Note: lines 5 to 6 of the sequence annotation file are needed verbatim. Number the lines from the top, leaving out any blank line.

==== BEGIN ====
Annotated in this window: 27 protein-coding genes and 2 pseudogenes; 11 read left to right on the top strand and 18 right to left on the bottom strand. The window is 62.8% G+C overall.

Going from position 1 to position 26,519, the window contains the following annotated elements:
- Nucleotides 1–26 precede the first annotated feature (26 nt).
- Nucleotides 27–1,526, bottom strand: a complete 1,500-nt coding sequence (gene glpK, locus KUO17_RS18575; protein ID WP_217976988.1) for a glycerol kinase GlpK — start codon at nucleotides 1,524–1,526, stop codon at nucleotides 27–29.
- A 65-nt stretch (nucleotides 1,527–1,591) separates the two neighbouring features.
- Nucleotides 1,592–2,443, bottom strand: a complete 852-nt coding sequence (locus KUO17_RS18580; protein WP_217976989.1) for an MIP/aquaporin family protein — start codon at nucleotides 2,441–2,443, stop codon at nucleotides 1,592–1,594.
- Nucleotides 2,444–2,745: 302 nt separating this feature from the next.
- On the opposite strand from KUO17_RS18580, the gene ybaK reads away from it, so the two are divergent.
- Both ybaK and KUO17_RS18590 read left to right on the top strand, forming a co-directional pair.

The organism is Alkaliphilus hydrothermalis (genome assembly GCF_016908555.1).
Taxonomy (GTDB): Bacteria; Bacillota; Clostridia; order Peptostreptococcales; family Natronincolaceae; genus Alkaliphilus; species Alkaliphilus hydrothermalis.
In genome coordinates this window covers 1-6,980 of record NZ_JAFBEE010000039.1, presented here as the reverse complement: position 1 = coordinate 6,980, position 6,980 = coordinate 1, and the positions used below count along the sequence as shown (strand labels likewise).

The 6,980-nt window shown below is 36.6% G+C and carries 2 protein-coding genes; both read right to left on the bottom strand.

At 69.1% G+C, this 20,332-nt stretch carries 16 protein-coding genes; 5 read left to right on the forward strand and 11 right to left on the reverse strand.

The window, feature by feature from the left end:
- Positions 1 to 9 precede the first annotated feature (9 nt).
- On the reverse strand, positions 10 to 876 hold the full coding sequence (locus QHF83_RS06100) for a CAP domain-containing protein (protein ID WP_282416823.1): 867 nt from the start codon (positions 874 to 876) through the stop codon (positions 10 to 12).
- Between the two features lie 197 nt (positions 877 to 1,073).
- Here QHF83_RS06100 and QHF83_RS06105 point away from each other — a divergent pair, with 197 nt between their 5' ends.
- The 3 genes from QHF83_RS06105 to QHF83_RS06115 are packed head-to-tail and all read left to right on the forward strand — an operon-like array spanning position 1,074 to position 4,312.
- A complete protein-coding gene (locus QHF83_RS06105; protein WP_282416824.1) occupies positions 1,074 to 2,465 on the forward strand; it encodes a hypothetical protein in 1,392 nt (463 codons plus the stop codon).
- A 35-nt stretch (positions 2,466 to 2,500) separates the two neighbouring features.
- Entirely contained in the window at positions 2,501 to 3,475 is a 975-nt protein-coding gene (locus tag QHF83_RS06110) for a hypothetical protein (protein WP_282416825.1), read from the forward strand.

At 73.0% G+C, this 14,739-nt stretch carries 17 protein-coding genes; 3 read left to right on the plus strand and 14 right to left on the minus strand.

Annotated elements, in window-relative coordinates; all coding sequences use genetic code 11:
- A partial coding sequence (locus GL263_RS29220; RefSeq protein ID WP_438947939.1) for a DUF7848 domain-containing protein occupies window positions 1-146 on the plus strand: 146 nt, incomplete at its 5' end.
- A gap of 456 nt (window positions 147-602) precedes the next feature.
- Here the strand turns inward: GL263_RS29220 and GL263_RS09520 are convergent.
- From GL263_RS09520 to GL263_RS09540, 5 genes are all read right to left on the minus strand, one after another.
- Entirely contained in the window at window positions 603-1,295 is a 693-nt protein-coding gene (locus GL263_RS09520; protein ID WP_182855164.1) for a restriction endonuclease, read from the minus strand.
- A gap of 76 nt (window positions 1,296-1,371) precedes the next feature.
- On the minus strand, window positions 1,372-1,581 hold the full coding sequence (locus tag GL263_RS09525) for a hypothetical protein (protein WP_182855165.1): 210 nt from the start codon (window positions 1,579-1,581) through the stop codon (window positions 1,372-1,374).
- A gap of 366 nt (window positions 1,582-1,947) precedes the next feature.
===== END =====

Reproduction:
- A 65-nt stretch (nucleotides 1,527–1,591) separates the two neighbouring features.
- Nucleotides 1,592–2,443, bottom strand: a complete 852-nt coding sequence (locus KUO17_RS18580; protein WP_217976989.1) for an MIP/aquaporin family protein — start codon at nucleotides 2,441–2,443, stop codon at nucleotides 1,592–1,594.